Data Centre for Astrophysics
Astronomy Department of the University of Geneva

Seyfert 2 galaxies in the GeV band: jets and starburst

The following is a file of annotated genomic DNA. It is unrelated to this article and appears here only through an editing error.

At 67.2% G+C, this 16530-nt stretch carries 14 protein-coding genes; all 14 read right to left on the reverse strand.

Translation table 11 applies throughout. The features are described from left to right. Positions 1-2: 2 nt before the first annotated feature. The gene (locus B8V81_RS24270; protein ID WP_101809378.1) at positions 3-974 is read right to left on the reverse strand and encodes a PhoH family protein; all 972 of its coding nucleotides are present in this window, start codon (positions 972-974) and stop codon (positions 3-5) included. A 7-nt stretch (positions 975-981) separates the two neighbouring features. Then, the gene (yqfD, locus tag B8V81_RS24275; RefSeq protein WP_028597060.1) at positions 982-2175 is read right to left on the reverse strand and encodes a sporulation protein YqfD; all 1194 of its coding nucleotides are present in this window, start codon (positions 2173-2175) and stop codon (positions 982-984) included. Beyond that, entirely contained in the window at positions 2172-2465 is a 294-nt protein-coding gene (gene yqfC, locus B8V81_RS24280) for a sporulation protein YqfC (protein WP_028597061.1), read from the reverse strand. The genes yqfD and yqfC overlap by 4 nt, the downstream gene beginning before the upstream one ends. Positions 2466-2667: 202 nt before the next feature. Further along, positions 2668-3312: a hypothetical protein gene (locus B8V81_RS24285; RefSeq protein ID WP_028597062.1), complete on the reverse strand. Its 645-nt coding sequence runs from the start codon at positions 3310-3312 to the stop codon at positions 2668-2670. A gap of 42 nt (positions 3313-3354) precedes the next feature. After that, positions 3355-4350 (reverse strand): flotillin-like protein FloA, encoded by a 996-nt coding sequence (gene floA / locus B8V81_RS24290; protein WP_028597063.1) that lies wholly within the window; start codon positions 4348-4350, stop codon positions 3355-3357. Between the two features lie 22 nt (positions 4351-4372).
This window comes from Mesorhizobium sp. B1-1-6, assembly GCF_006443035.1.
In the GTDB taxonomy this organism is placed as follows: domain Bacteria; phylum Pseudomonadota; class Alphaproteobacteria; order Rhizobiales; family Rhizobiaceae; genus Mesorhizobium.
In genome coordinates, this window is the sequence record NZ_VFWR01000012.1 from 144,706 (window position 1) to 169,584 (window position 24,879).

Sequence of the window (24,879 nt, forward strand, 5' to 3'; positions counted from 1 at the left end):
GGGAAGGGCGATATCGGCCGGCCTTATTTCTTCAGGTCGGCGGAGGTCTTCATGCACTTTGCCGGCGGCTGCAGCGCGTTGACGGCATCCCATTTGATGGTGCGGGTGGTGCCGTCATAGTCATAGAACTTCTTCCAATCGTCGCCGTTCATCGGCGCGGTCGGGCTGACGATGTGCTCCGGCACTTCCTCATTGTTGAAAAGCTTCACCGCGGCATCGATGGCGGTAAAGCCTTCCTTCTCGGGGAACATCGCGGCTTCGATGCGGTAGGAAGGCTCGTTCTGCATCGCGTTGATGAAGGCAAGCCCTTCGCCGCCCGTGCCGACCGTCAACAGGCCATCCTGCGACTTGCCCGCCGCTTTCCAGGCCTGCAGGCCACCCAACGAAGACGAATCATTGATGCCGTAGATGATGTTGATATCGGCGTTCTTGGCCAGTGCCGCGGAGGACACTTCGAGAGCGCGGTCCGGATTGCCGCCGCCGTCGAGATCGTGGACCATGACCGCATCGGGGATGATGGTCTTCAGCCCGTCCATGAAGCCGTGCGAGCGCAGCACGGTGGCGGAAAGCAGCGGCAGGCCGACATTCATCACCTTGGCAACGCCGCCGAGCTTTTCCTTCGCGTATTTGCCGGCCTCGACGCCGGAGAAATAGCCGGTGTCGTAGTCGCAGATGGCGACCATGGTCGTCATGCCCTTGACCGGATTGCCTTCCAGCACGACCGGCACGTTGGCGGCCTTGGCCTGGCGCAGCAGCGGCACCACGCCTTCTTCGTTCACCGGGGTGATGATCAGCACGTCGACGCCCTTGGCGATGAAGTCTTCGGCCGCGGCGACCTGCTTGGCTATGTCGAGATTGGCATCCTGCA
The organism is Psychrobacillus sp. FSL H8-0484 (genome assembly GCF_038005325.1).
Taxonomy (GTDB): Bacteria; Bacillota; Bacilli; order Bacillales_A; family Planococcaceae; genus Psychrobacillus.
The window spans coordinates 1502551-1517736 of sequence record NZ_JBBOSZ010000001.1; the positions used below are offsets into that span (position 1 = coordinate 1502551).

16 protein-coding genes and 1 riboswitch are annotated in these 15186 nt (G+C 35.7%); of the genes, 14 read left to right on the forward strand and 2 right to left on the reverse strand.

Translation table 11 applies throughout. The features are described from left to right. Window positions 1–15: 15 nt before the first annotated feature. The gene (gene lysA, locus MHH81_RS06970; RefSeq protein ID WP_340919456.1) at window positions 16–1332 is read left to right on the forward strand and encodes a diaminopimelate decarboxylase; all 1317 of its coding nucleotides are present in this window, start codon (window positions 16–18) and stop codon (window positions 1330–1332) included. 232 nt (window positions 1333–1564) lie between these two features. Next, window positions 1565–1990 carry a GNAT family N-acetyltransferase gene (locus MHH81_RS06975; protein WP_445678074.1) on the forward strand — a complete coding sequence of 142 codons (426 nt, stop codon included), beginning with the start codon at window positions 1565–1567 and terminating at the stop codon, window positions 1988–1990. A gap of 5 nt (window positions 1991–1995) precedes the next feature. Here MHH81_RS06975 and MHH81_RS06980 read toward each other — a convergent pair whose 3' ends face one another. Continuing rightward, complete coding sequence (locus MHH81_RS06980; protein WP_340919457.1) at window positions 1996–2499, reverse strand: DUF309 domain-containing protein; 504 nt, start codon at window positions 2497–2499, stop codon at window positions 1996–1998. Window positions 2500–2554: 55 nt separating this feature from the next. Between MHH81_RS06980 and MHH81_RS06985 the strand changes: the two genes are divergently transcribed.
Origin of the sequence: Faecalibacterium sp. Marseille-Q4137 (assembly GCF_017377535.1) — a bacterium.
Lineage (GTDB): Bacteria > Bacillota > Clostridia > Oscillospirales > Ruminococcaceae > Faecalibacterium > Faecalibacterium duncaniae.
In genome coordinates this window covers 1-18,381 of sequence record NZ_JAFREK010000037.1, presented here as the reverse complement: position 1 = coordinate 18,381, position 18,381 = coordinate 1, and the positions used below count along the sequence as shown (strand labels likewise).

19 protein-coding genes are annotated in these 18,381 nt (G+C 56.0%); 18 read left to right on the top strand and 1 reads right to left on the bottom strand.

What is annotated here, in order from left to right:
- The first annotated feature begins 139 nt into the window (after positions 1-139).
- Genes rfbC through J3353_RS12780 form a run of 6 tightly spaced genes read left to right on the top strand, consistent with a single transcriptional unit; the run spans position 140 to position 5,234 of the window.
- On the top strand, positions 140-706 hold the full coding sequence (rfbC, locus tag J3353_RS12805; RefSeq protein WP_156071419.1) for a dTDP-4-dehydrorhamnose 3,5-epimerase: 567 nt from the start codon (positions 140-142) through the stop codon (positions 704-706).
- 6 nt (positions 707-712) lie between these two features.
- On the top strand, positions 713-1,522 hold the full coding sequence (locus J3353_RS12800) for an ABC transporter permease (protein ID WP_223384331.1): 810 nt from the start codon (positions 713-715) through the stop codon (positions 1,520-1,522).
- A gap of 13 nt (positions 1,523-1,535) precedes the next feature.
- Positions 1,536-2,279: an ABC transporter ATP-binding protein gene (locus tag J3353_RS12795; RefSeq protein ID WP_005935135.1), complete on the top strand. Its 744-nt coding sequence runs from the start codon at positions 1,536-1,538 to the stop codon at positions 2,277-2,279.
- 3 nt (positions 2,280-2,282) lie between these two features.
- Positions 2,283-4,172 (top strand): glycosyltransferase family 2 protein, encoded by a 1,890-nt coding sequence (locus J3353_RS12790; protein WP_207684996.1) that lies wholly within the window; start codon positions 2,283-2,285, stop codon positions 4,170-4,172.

The Fermi/LAT collaboration recently reported the detection of starburt galaxies in the high energy γ-ray domain, as well as radio-loud narrow-line Seyfert 1 objects. Motivated by the presence of sources close to the location of composite starburst/Seyfert 2 galaxies in the first year Fermi/LAT catalogue, we aim at studying high energy γ-ray emission from such objects, and at disentangling the emission of starburst and Seyfert activity. We analysed 1.6 years of Fermi/LAT data from NGC 1068 and NGC 4945, which count among the brightest Seyfert 2 galaxies. We search for potential variability of the high energy signal, and derive a spectrum of these sources. We also analyse public INTEGRAL IBIS/ISGRI data over the last seven years to derive their hard X-ray spectrum. We find an excess of high energy γ-rays of 8.3 σ and 9.2 σ for 1FGL J0242.7+0007 and 1FGL J1305.4-4928, which are found to be consistent with the position of the Seyfert 2 galaxies NGC 1068 and NGC 4945, respectively. The energy spectrum of the sources can be described by a power law with a photon index of Γ = 2.31 ± 0.13 and a flux of F100 MeV-100 GeV =(8.60 ± 2.27) × 10-12 erg cm-2 s-1 for NGC 1068, while for NGC 4945, we obtain a photon index of Γ = 2.31 ± 0.10 and a flux of F100 MeV-100 GeV =(1.58 ± 0.32) × 10-11 erg cm-2 s-1 . For both sources, we detect no significant variability nor any indication of a curvature of the spectrum. While the high energy emission of NGC 4945 is consistent with starburst activity, that of NGC 1068 is an order of magnitude above expectations, suggesting dominant emission from the active nucleus. We show that a leptonic scenario can account for the multi-wavelength spectral energy distribution of NGC 1068. High energy γ-ray emission is revealed for the first time in a Seyfert 2 galaxy. If this result is confirmed in other objects, new perspectives would be opened up into the GeV band, with the discovery of a new class of high energy γ-ray emitters.